Monday, March 21, 2005
Updated: June 1, 4:53 PM ET
Nose for the Football
By Bob Carter
Special to ESPN.com
Sept. 28, 1996 - A week earlier, linebacker Pat Tillman had been a relatively stationary figure in Arizona State's defense, stuck with eyeballing Nebraska's pitch play to star running back Ahman Green in a 19-0 Sun Devils' upset of the nation's top-ranked team.
But today against Oregon, also at Tempe, Tillman was free to roam and the junior played all over the field. He was in on 12 tackles (five solo), two for losses, and recovered a fumble on a fourth-down play. He made his first career interception, recovered an onside kick in the fourth quarter and had a 15-yard sack late in the game that clinched sixth-ranked Arizona State's 48-27 victory.
"Pat is very athletic, very smart and recognizes what offensive people are trying to do to him," coach Bruce Snyder said. "He likes open spaces so he can interpret different routes."
Tillman was chosen as the Pac-10's defensive player of the week as Arizona State went 4-0 for the first time in 14 years.
Odds 'n' Ends
In 1993, Tillman led Leland to the Central Coast Section Division I title as a senior and was the section co-player of the year. He averaged 10.9 yards per rush and 25.7 per reception.
Three Division I colleges showed recruiting interest in him -- BYU, San Jose State and Arizona State. He became Snyder's 25th and last signee after the 1993 season.
He had long hair starting with his senior year at Leland and wore it that way as a player at Arizona State and with the Arizona Cardinals.
Tillman had one start in his first two Arizona State seasons, at inside linebacker in a 20-11 victory over Oregon State during his sophomore year. He played mostly on special teams during that time with occasional action in the secondary.
During mid-day breaks between two-a-day drills at the Sun Devils' preseason camp, Tillman liked to dive off 40-foot cliffs into a nearby stream.
He was an avid reader and enjoyed debating subjects such as politics and religion.
In Arizona State's shutout of Nebraska in 1996, Tillman had only two tackles as his main duty was covering the pitch play to Green. Tillman recovered a Green fumble at the Arizona State three with 1:39 remaining.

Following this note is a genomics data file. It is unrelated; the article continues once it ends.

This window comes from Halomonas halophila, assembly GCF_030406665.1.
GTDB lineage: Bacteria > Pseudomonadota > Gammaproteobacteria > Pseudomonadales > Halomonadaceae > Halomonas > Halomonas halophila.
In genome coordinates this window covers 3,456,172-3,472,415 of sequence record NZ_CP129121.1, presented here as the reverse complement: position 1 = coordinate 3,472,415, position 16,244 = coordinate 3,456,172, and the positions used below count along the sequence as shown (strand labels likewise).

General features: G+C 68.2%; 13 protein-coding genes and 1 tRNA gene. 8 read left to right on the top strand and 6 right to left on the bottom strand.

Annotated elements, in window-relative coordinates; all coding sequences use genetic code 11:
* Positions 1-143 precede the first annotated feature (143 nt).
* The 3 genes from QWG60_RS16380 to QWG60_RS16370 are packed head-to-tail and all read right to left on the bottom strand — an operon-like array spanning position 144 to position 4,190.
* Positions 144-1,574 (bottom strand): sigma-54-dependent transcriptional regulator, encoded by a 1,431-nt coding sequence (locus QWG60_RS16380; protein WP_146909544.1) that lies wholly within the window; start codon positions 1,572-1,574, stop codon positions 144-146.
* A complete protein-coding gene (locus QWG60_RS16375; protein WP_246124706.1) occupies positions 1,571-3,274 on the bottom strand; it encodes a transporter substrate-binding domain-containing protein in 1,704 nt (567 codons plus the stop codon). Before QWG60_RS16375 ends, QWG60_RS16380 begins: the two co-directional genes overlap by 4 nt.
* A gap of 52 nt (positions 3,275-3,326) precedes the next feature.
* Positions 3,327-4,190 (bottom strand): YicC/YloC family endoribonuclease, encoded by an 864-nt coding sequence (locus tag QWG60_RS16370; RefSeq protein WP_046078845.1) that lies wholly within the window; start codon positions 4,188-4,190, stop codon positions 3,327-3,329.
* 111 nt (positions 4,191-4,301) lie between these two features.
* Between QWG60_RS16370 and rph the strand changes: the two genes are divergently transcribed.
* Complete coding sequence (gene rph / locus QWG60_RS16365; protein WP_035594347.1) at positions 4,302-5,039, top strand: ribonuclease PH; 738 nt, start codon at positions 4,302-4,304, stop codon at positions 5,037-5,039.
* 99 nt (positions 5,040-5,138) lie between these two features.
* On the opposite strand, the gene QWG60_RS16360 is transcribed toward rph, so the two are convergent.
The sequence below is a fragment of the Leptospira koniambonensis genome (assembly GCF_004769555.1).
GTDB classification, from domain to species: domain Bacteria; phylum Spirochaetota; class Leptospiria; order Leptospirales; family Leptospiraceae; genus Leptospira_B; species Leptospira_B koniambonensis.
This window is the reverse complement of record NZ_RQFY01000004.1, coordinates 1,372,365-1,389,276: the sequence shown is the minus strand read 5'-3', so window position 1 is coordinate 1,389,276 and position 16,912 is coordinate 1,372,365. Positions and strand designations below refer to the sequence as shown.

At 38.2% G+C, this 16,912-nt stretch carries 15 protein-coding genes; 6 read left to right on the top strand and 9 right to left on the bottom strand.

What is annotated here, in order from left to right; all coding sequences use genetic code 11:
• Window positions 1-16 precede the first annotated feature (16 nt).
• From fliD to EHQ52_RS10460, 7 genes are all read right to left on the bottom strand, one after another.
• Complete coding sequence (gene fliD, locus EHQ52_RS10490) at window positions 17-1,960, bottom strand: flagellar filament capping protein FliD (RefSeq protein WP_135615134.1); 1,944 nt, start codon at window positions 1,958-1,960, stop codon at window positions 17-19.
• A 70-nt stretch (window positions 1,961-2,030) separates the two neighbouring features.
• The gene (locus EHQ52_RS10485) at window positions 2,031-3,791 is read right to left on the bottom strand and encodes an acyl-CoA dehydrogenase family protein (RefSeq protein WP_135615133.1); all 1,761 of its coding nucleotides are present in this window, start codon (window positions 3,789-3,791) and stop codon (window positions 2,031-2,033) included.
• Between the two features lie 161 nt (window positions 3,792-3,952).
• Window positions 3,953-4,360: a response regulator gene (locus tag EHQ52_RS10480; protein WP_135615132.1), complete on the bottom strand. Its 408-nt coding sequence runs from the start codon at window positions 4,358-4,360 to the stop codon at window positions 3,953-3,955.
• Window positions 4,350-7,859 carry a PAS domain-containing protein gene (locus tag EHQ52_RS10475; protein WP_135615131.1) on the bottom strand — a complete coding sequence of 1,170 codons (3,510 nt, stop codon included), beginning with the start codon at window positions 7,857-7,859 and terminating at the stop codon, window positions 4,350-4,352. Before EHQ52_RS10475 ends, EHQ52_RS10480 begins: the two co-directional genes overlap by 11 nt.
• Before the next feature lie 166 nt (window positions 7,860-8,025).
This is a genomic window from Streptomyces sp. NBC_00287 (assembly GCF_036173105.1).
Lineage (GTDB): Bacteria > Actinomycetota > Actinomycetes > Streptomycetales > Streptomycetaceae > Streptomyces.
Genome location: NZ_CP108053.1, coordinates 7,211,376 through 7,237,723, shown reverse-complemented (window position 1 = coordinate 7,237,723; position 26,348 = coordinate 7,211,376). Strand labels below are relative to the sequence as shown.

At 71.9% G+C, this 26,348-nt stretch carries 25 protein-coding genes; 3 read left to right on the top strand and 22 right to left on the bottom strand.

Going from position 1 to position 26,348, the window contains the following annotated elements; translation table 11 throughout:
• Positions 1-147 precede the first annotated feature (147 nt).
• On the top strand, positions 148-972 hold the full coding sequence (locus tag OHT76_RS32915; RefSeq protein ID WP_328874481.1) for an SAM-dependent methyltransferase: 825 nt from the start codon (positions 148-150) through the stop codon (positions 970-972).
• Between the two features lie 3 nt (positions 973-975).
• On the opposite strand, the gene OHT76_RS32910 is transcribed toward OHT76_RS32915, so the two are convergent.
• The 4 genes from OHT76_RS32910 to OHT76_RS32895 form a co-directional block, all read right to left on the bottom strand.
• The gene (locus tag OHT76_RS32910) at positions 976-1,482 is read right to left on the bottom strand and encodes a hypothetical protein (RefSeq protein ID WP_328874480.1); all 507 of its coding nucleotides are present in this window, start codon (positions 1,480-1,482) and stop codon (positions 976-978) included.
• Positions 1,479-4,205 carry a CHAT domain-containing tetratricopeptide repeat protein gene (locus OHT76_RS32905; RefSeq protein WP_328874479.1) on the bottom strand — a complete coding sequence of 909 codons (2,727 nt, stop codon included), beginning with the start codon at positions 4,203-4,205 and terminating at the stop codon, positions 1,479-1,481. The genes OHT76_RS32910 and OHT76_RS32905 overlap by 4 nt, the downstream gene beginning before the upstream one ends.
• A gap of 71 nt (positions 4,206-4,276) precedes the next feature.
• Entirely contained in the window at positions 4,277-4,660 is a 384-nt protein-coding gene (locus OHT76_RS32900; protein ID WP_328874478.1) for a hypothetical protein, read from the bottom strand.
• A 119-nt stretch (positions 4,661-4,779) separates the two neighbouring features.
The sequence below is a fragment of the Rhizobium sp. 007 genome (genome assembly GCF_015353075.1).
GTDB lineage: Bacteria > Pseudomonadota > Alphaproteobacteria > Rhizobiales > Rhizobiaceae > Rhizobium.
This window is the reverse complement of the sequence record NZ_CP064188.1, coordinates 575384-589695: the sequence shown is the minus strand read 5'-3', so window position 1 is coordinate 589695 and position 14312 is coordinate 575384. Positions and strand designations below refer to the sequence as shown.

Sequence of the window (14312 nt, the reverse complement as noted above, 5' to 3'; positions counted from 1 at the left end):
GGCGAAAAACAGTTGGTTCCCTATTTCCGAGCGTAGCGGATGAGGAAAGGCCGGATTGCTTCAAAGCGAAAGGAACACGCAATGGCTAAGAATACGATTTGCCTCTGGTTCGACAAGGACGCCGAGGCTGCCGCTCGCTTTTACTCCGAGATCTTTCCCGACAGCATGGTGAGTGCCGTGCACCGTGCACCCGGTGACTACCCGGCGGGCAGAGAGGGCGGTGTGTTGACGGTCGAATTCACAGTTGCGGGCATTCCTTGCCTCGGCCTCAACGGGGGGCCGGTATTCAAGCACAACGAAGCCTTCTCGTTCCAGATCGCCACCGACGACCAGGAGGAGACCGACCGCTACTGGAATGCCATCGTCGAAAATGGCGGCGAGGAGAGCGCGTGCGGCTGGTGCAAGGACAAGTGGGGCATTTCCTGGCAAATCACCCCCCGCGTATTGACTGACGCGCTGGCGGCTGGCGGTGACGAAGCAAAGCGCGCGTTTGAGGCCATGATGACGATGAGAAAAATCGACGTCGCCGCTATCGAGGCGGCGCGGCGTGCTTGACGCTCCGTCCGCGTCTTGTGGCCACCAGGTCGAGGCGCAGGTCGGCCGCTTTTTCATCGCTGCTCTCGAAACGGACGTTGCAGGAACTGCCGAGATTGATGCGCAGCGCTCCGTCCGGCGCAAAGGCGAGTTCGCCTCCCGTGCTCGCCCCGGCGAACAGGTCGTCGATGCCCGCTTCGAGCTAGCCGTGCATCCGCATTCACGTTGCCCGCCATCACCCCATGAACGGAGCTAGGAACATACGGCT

Arizona State went 11-1 that season, likely losing the national championship when it fell to Ohio State in the Rose Bowl, 20-17, on a TD reception by the Buckeyes' David Boston with 19 seconds left.
Tillman received Pac-10 all-academic honors three times.
As a pro with Arizona, he quickly gained the reputation as a tough practice player. On his second day of training camp in 1998, he leveled fullback Cedric Smith on a short pass play. Smith suffered a season-ending injury.
Tillman started at free safety as a rookie, but was inconsistent on pass coverage and lost the job in the 11th game.
Arizona went 9-7, its first winning season in 14 years, then beat Dallas in a wild-card game before losing to Minnesota.
Although Tillman was a backup in 1999, he made his first two NFL interceptions and led the Cardinals' special teams with 20 tackles. Arizona went 6-10.
Because of an injury to Tommy Bennett, he started at strong safety in 2000 and broke linebacker Ronald McKinnon's franchise tackle record of 223 by one. The record was partly the result of a weak defense by the 3-13 Cardinals.
Tillman made Sports Illustrated's all-pro team that year.
After 9/11, Tillman said, "In times like this, you stop and think how good we have it."
He missed four games in 2001 with a sprained ankle, but still finished with 124 tackles in Arizona's 7-9 season.
Tillman and Marie Ugenti, his longtime girlfriend, were married on May 4, 2002 and spent two weeks in Bora Bora on their honeymoon. Shortly upon his return, Tillman and his brother Kevin enlisted in the Army.
After Tillman finished a three-month basic infantry course in the fall of 2002, he went to a three-week basic airborne course and a three-week Rangers preparation course.
In 2003, the Tillmans did a tour in Iraq, a secretive mission.
The Tillman brothers won ESPN's Arthur Ashe Courage award at the ESPYs in July 2003. Although they were back in the U.S., they didn't attend the ceremony and younger brother Richard accepted the honor for them.
Pat and Kevin returned to Fort Benning in September 2003 to go to the nine-week Ranger School.
Before Tillman, the last NFL player to die in combat was the Buffalo Bills' Bob Kalsu on July 21, 1970. Kalsu was the only professional football player killed in the Vietnam War.
After it was revealed that Tillman was killed by friendly fire, Lt.-Gen. Philip R. Kensinger Jr. said the results of the investigation "in no way diminish the bravery and sacrifice displayed by Cpl. Tillman."
The Pat Tillman Foundation was established in 2004. Marie helps run it.